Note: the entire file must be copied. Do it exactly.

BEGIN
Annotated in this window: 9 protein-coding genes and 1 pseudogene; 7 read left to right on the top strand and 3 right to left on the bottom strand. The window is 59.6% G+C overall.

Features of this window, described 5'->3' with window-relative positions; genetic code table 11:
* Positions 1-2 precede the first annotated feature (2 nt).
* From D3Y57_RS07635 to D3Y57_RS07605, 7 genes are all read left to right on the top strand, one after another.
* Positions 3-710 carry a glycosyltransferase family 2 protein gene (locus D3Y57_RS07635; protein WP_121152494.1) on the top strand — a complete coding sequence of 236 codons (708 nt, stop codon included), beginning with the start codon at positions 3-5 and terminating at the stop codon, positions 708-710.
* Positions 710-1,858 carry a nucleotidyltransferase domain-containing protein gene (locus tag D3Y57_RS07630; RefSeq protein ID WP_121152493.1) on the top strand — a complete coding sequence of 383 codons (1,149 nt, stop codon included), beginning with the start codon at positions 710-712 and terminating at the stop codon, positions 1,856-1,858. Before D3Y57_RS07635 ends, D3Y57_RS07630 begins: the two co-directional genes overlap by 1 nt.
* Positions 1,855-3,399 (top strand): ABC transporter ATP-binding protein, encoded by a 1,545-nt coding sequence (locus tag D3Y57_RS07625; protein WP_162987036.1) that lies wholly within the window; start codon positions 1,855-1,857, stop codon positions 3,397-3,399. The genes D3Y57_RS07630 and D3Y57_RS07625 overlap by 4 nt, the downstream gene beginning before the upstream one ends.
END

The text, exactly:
Annotated in this window: 9 protein-coding genes and 1 pseudogene; 7 read left to right on the top strand and 3 right to left on the bottom strand. The window is 59.6% G+C overall.

Features of this window, described 5'->3' with window-relative positions; genetic code table 11:
* Positions 1-2 precede the first annotated feature (2 nt).
* From D3Y57_RS07635 to D3Y57_RS07605, 7 genes are all read left to right on the top strand, one after another.
* Positions 3-710 carry a glycosyltransferase family 2 protein gene (locus D3Y57_RS07635; protein WP_121152494.1) on the top strand — a complete coding sequence of 236 codons (708 nt, stop codon included), beginning with the start codon at positions 3-5 and terminating at the stop codon, positions 708-710.
* Positions 710-1,858 carry a nucleotidyltransferase domain-containing protein gene (locus tag D3Y57_RS07630; RefSeq protein ID WP_121152493.1) on the top strand — a complete coding sequence of 383 codons (1,149 nt, stop codon included), beginning with the start codon at positions 710-712 and terminating at the stop codon, positions 1,856-1,858. Before D3Y57_RS07635 ends, D3Y57_RS07630 begins: the two co-directional genes overlap by 1 nt.
* Positions 1,855-3,399 (top strand): ABC transporter ATP-binding protein, encoded by a 1,545-nt coding sequence (locus tag D3Y57_RS07625; protein WP_162987036.1) that lies wholly within the window; start codon positions 1,855-1,857, stop codon positions 3,397-3,399. The genes D3Y57_RS07630 and D3Y57_RS07625 overlap by 4 nt, the downstream gene beginning before the upstream one ends.